One is Daniel DeMaria, the firm’s head of legal research. Court records show New York authorities revoked DeMaria’s law license in 2017 for failing to disclose that he had been previously caught cheating on a take-home licensing examination in Canada.

Spolin said he was unaware of DeMaria’s record when he hired him, but kept him on because of the quality of his work on federal cases, saying, “He’s a great researcher.”

In Soto’s case, his family paid $21,500 for a habeas petition after a family friend, Requel Becker, spoke with a case manager. “She made me feel like they were going to try their best to get him exonerated.”

Becker was one of the people who had been with Soto on the day of the shooting, but she said the firm never asked her or the others to sign a declaration and she didn’t know that doing so was standard practice.

Soto and his family might have had to accept the quick denial of the petition had they not crossed paths with a volunteer working to exonerate the other man convicted in the 2003 shooting of a teenager.

Teacher Jessica Jacobs sits for a portrait at her home in Topanga, CA.
When volunteer Jessica Jacobs Dirschel worked on the exoneration case of Abel Solo, whose family initially had hired Aaron Spolin to help them, she said she’d found Spolin’s work on the case to be “amateur” and “shoddy.” “I was appalled,” she said.
(Brian van der Brug / Los Angeles Times)

The volunteer, Jessica Jacobs Dirschel, had pored through the police file and court record and concluded the other man, Jofama Coleman, was innocent. She reached out to the Soto family, learned he too maintained his innocence and eventually got a copy of the habeas petition Spolin had prepared.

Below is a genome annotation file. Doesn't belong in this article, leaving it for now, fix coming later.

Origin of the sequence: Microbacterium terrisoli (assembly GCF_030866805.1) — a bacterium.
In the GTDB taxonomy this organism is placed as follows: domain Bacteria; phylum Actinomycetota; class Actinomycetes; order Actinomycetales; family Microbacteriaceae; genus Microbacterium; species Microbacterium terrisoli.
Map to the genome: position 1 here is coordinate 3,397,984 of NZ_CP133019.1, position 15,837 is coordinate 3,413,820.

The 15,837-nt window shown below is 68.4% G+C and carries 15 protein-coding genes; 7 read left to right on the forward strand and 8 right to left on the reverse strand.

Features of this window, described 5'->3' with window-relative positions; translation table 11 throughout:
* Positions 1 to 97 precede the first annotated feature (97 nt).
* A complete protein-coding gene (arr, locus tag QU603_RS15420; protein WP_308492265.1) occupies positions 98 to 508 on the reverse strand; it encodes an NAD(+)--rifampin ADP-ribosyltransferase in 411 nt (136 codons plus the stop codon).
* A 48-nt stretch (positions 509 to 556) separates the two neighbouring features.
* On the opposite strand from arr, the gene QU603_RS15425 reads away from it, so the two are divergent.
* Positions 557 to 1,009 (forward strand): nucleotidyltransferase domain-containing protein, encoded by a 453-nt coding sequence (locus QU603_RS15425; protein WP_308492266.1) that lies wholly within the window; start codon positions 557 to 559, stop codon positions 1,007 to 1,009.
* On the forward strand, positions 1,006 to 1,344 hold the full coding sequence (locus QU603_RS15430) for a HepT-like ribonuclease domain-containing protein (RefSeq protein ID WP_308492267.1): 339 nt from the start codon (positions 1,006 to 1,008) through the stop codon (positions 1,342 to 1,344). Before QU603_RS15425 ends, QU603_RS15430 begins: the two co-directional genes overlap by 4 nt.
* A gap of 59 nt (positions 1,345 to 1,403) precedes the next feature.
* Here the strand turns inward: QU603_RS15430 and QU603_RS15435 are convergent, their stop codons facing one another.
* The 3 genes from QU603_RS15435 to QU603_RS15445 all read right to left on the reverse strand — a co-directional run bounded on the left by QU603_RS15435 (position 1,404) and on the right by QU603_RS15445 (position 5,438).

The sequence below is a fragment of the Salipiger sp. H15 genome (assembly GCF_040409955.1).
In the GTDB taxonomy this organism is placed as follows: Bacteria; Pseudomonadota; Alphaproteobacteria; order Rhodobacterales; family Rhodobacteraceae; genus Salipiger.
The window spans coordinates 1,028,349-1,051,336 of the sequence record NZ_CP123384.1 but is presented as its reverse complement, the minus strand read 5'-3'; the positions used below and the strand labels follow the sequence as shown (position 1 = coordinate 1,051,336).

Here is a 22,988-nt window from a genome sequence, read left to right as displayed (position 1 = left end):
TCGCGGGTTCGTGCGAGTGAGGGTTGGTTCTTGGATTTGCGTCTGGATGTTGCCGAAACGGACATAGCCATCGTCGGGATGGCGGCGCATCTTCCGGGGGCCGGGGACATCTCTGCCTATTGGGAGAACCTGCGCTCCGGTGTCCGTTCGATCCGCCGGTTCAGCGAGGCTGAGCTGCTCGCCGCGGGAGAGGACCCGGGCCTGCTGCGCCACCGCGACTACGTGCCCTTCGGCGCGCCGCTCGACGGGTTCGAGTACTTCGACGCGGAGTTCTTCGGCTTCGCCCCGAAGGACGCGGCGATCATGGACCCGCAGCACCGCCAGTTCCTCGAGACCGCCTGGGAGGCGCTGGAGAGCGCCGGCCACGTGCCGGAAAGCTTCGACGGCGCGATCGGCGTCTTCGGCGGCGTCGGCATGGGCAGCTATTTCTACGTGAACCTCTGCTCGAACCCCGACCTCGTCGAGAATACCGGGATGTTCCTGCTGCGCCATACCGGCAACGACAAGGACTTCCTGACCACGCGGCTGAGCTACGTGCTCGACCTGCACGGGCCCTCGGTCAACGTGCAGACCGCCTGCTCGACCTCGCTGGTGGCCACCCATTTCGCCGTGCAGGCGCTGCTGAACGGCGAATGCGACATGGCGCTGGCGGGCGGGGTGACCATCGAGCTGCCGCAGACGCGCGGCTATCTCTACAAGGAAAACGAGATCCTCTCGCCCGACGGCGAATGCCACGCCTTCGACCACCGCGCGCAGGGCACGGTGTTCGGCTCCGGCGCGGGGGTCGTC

“I was appalled,” recalled Dirschel, who described it as “amateur” and “shoddy.” In addition to the lack of witness declarations, she said, there was no indication that Spolin’s firm had obtained discovery from prosecutors, the trial transcripts the Coleman case or the police evidence, known as the murder book. “No investigation, no research.”

Dirschel and Ellen J. Eggers, a retired state public defender who works on exoneration cases, coached Becker and Soto on how to demand their money back, including by pressing Spolin about the information he had actually used in preparing the habeas.

“I am requesting a 100% full and immediate refund of the money my family paid your firm after being lured into an agreement with you that was based on aggressive advertising and/or false claims,” Soto wrote in a letter to Spolin, according to a copy shared with The Times. “It is not right what you are doing to desperate inmates and I hope you chose to do right by me by issuing a check for the full amount paid to you promptly.”

Spolin’s firm eventually returned most of the Sotos’ money, according to Becker.

Spolin declined to discuss Soto’s case in detail, but denied that returning the money was an admission of wrongdoing.


“We gave it back because we did not want to trouble with these people who clearly seemed troublesome,” he said.

Soto’s new legal team, led by Eggers, recently met with the L.A. district attorney’s office to present new evidence.

“They were extremely interested in it,” said Eggers, who has previously worked with the Northern California Innocence Project to exonerate three men. She said the exculpatory evidence includes a recorded interview with a key witness, just the sort of information a diligent habeas attorney would have turned up.

“It is especially egregious to think of an innocent guy getting screwed over,” Eggers said of what she sees as Spolin’s failures in Soto’s case. “But I hate the guilty guys getting screwed over too… They also deserve fair representation and competent counsel.”